Pushing the Doubleday myth aside, one might ask then "Where did baseball come from?" Baseball was a game not created but one from evolution of many ball and sticks games of the past. Many of these types of games had been played and recorded from as far back as the middle ages. In New York, by the 1830s and 40s, "ball games" were being played by gentlemen after a hard days work. Alexander Cartwright was one these men and one such club that played ball was his Knickerbocker club. They played 2 to 3 times a week and with the ever growing city of New York they had to travel across the river to continue to play and grow the game. Early on, almost all baseball games were thus played at the famous grounds known as Elysian Fields.
Soon, Cartwright and the Knickerbockers sat down to make the game official. They drafted rules in 1845, and then on June 19, 1846, the Knickerbockers played against another New York Base Ball Club, the New York Nine in a game now regarded as the first official baseball game. This game took place at Elysians Fields and the Nine won 23-1.
Baseball at this point was not the baseball we know now. It resembled a game more like softball. Pitchers threw underhand from a box roughled 50 feet away. Batters dictated where the pitches were to be thrown; either a high strike or low one. There were no gloves and catchers stood behind the plate some 10 to 15 feet. Before the Knickerbocker Rules came to be, runners were "soaked" or thrown at to be put out. Also, the ball needed to bounce in fair ground only once to be considered a fair ball. Early games did not consist of nine innings (although innings were tracked) and usually the first team to 21 was considered the victor. However, if someone today was transplanted back to the 1840s and saw a game, they would definitely recognize it as primitive Base Ball.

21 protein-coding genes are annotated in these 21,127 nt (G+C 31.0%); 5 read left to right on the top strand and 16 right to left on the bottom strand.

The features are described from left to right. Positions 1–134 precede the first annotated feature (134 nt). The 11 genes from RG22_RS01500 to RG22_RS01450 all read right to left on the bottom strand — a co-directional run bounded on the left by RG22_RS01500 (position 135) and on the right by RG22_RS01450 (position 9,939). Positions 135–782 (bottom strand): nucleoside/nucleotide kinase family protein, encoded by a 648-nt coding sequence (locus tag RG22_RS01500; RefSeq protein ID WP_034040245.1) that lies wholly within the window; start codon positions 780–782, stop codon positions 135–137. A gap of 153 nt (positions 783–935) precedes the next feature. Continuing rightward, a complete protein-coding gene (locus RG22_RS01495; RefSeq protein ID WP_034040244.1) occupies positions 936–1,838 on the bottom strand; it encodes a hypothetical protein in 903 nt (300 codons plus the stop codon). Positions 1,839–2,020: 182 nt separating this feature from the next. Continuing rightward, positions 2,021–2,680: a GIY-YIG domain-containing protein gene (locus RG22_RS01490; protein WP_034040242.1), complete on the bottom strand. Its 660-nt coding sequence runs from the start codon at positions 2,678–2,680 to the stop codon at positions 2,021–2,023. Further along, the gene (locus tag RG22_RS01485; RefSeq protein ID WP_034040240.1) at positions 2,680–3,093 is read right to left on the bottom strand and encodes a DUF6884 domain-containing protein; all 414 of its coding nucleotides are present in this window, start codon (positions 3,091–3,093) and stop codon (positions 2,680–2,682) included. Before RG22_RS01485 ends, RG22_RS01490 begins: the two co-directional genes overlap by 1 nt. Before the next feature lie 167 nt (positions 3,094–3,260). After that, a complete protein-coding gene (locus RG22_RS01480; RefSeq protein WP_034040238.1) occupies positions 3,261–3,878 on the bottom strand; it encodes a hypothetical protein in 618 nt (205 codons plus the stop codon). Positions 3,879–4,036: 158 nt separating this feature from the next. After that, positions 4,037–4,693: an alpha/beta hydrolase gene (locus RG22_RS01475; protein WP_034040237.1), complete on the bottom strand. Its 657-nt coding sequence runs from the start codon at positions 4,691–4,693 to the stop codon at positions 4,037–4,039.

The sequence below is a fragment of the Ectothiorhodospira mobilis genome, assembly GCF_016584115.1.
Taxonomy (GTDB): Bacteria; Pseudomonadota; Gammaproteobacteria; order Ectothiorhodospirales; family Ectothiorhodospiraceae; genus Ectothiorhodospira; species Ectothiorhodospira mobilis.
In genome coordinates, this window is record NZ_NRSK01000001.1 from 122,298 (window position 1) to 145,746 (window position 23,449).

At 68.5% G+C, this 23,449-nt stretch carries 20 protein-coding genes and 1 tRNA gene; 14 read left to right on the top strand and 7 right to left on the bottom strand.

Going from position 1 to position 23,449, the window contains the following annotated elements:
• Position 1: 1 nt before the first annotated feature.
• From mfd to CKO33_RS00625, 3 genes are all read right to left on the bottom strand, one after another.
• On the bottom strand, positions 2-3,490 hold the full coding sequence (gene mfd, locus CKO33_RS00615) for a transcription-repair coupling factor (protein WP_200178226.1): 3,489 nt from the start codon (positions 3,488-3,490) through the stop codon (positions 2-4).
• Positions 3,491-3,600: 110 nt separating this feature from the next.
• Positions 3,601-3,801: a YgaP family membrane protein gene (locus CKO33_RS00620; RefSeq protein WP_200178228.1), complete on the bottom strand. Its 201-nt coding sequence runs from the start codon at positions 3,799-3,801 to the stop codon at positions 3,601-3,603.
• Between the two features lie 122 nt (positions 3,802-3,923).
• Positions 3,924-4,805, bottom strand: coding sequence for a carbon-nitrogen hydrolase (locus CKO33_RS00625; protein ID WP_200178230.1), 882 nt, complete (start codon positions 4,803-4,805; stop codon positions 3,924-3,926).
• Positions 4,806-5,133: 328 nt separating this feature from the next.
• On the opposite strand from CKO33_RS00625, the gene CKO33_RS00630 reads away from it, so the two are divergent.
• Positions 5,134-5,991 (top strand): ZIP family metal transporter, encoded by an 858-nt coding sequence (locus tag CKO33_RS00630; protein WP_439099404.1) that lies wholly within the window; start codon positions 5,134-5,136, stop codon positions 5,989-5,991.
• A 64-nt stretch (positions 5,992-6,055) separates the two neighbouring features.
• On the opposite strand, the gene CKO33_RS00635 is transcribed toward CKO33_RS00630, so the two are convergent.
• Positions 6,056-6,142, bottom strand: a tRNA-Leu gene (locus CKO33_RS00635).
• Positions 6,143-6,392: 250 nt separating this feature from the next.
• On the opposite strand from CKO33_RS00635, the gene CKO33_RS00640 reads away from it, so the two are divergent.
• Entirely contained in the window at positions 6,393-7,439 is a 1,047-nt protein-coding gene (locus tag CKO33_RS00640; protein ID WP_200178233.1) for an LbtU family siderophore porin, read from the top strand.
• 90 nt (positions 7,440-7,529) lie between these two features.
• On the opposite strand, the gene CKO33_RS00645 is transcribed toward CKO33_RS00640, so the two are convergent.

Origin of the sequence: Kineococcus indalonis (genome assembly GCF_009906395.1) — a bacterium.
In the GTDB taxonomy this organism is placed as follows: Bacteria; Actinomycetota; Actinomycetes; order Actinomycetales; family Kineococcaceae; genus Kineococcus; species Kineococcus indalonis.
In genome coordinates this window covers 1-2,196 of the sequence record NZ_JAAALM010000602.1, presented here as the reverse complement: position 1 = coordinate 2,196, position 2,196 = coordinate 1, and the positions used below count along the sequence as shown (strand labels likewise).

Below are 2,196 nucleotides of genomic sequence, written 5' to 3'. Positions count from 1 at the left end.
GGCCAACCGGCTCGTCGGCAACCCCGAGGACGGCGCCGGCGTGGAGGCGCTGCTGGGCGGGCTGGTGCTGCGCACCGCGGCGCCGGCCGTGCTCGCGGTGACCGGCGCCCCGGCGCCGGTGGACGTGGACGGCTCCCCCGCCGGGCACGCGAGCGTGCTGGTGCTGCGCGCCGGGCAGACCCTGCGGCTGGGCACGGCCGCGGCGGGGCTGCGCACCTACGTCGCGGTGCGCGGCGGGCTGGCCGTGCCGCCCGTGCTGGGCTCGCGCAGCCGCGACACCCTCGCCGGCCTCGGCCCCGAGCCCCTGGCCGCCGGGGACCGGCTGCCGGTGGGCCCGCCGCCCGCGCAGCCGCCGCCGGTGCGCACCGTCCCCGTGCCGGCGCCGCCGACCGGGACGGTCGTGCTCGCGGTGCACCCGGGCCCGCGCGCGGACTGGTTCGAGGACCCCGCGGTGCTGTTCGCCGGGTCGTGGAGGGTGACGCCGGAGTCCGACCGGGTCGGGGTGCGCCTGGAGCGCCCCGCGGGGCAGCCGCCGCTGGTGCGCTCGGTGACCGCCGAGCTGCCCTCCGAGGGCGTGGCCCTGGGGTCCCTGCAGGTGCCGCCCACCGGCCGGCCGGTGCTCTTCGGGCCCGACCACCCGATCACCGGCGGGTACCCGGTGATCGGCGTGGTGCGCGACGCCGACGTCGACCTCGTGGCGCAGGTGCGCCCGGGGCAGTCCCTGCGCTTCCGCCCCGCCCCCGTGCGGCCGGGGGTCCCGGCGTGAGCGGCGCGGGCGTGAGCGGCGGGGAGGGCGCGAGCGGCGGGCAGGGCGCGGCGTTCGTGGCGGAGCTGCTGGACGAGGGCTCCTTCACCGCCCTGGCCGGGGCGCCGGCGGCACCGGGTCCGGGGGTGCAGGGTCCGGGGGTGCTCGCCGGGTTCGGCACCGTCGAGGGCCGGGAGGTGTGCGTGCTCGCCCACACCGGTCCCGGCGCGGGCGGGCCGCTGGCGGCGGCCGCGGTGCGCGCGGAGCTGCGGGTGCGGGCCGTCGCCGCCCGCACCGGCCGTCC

By the 1850s, baseball was spreading. In New York, the center of the baseball world at this time, many new clubs sprand to life. There were the Gothams (evolving from the New York Nine), Mutuals, Excelsiors, Eckfords, Atlantics and many more. These were the big clubs but there were so many more minor clubs. New York was not the only place where the baseball "fever" spread. Up and down the Eastern coast baseball began to grow popular, especially in the big cities of Boston, Baltimore and Philadelphia. Baseball was spreading fast and players were gaining more and more skill with each passing year.
The Knickerbockers would soon give the reigns to these other clubs. It began with a three game, hotly contested series against the Gothams in 1854. The first two games (and most important games at that time) were played at Elysian Fields with the two teams each winning one. The third game was played at Red House and ended in a 12-12 tied. It was considered the most exciting game up until that point. Following the series, though, the torch was in essence passed and the Gothams and other clubs would take the lead throughout the rest of the decade.
But the Knickerbocker club did still have some influence. Another prominent Knick club member, Doc Adams, called a convention in December, 1856 and all the major baseball clubs were invited to partake. Two things came of it; first the nine inning game length rule was added and second, the convention became annual and thus these conventions reinforced the end of the Knickerbocker era.